The Austrian prosecutor’s office charged two people in the corruption case pertaining to the purchase of the armoured vehicles for the Czech Republic worth billions of Czech crowns. It is not clear, however, whether one of them is Výboh or not, the Sme daily reported.
“The investigation is largely closed and we are currently examining its results,” Norbert Hauser from the prosecutor’s office told Sme, refusing to add further details since the proceeding still has not been completed.
Výboh, who currently serves as honorary consul of Monaco, has not responded to Sme questions yet. The Slovak General Prosecutor’s Office says it does not have any information about the investigation and is not entitled to comment on it, the daily wrote.
The case involves the purchase of Pandur armoured vehicles by the government of Mirek Topolánek, dating back to 2007. The Czech police arrested Výboh in connection with the case in October 2012. The court, however, released him from custody.
The part of the investigation which took place in Austria has been leading to Výboh and Israeli citizen Lova Drori, who worked for the Rafael arms factory, as the prosecutor’s office confirmed for Sme in July. It even invited Výboh to the hearing.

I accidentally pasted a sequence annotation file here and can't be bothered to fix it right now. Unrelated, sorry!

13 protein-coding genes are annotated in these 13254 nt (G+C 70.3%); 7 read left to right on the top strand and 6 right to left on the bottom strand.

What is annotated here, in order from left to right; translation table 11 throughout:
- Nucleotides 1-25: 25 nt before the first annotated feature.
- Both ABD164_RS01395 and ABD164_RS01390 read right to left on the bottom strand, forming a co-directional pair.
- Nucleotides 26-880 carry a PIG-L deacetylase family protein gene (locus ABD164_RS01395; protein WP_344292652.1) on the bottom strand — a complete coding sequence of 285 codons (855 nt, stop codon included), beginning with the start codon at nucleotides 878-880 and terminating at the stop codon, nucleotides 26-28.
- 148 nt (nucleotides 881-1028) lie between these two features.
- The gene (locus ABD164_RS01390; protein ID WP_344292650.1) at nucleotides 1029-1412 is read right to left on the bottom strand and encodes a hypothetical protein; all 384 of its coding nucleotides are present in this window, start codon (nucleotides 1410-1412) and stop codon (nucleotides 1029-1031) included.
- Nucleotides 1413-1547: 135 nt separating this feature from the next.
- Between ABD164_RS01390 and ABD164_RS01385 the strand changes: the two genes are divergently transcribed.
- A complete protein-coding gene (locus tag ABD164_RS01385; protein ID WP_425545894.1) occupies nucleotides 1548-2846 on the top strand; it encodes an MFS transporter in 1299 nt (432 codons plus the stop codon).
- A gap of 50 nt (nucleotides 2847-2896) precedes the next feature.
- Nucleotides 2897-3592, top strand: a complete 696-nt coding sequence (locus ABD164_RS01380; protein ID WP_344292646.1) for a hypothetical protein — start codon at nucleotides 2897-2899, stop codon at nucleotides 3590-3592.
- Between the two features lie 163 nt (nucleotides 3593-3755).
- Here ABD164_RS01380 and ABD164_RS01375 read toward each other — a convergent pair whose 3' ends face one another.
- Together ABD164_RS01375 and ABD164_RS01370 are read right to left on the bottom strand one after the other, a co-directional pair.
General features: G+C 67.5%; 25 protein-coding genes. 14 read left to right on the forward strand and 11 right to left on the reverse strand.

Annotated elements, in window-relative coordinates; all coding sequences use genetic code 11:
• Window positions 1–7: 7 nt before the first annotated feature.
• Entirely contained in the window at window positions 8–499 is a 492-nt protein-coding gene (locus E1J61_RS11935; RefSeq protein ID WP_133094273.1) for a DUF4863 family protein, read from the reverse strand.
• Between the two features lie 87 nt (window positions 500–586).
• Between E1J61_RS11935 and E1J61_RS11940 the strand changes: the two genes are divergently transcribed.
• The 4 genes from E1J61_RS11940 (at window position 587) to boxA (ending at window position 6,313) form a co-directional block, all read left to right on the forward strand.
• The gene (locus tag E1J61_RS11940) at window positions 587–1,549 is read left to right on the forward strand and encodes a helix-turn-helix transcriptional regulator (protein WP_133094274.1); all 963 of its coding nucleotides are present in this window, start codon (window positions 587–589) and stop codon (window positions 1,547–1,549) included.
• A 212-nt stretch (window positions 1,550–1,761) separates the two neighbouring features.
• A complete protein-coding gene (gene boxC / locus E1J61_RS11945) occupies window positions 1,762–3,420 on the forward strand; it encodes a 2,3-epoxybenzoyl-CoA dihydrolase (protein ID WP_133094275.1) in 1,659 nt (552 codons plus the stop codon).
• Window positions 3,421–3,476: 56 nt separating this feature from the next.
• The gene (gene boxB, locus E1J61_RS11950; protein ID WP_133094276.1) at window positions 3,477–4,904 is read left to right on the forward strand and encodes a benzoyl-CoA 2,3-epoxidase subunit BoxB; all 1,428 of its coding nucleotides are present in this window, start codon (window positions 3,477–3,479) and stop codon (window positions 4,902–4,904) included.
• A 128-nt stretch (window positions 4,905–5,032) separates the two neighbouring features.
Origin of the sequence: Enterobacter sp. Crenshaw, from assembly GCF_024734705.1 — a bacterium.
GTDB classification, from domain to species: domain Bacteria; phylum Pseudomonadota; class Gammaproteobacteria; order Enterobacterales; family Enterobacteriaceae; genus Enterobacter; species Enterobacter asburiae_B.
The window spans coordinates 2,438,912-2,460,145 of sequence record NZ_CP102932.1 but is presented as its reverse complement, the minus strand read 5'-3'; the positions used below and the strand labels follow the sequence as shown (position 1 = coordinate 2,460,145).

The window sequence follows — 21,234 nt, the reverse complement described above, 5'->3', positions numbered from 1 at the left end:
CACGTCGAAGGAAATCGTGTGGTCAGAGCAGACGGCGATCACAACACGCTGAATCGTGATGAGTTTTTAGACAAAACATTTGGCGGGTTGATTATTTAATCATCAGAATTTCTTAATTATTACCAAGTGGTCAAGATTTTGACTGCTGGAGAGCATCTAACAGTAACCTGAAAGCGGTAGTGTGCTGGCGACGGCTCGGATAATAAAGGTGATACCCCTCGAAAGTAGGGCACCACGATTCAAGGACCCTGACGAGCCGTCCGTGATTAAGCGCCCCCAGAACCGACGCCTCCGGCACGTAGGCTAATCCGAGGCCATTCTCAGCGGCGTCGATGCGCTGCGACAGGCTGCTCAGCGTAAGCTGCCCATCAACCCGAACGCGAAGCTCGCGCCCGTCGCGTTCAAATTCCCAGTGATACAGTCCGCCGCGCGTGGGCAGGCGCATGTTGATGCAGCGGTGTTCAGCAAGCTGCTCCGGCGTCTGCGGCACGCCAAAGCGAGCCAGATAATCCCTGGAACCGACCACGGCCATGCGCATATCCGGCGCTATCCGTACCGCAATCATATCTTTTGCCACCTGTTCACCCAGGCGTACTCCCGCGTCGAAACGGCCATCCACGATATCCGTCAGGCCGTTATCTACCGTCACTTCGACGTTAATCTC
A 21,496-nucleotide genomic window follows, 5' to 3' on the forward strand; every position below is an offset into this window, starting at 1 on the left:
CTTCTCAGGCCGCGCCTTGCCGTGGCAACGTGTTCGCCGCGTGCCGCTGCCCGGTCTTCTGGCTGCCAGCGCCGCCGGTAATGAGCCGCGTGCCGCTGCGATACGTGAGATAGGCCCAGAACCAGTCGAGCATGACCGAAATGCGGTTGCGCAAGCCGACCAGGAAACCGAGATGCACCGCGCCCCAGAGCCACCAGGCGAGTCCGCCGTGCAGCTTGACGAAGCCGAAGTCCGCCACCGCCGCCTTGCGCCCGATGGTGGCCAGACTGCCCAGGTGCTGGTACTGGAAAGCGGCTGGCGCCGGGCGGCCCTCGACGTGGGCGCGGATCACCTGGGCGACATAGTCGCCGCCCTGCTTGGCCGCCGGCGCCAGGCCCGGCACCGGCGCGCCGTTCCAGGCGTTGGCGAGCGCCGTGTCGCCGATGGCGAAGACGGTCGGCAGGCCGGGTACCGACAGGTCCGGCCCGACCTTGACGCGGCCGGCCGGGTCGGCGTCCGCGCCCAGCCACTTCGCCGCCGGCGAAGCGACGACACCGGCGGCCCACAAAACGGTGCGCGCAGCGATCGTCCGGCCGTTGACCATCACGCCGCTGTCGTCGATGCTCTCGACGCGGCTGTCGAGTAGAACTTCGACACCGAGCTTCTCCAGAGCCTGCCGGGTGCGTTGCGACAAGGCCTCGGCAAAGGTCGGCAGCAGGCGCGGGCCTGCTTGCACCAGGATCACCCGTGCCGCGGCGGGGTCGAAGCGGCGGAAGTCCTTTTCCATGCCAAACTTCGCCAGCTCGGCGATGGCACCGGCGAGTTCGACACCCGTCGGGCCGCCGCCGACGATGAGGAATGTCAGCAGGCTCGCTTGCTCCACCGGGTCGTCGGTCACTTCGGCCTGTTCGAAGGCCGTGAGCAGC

He also testified before the court in Prague in September 2014, where Marek Dalík, Topolánek’s former advisor, has been accused of corruption when purchasing the Austrian Pandur vehicles for the Czech army. Výboh at the time rejected any suspicions of asking the Austrian company Steyr for a bribe, Sme wrote.
Among the witnesses in the case were also representatives of Steyr who negotiated the trade in 2007 and 2008. Former manager of Steyr, Lutz Kampmann, said that Výboh convened some informal meetings at which they allegedly discussed bribes. He described one such meeting taking place in December 2007, where Výboh allegedly asked for three times €6 million, according to Sme.
Among other evidence against Výboh is also a document the police seized in Steyr from January 2008. It includes notes about the attempts of the second party to secure the programme with “non-ethical payments”. One of them even mentions “a Slovak mediator”. The document was prepared by Steyr’s representative Stephan Szücs. Szücs said in May 2013 that Výboh attended the first meeting relating to the purchase, describing him as a “Slovak national who was introduced as mediator”, as reported by Sme.
14. Oct 2015 at 12:45 | Compiled by Spectator staff